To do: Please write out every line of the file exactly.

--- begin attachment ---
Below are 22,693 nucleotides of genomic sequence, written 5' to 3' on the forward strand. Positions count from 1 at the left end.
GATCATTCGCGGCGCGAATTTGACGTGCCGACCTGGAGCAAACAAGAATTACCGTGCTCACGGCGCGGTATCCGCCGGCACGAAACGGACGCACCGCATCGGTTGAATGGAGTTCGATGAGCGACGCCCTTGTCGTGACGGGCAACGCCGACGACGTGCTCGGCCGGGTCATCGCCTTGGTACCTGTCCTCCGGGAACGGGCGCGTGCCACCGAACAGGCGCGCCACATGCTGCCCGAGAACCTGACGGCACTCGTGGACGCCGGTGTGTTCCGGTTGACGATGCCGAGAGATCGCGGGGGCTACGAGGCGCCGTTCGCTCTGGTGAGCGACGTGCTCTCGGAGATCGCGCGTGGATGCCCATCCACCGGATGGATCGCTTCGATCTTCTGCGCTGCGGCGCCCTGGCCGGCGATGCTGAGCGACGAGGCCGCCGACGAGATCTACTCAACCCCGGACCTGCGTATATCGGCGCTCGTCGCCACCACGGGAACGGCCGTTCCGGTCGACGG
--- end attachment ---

Below are 22,693 nucleotides of genomic sequence, written 5' to 3' on the forward strand. Positions count from 1 at the left end.
GATCATTCGCGGCGCGAATTTGACGTGCCGACCTGGAGCAAACAAGAATTACCGTGCTCACGGCGCGGTATCCGCCGGCACGAAACGGACGCACCGCATCGGTTGAATGGAGTTCGATGAGCGACGCCCTTGTCGTGACGGGCAACGCCGACGACGTGCTCGGCCGGGTCATCGCCTTGGTACCTGTCCTCCGGGAACGGGCGCGTGCCACCGAACAGGCGCGCCACATGCTGCCCGAGAACCTGACGGCACTCGTGGACGCCGGTGTGTTCCGGTTGACGATGCCGAGAGATCGCGGGGGCTACGAGGCGCCGTTCGCTCTGGTGAGCGACGTGCTCTCGGAGATCGCGCGTGGATGCCCATCCACCGGATGGATCGCTTCGATCTTCTGCGCTGCGGCGCCCTGGCCGGCGATGCTGAGCGACGAGGCCGCCGACGAGATCTACTCAACCCCGGACCTGCGTATATCGGCGCTCGTCGCCACCACGGGAACGGCCGTTCCGGTCGACGG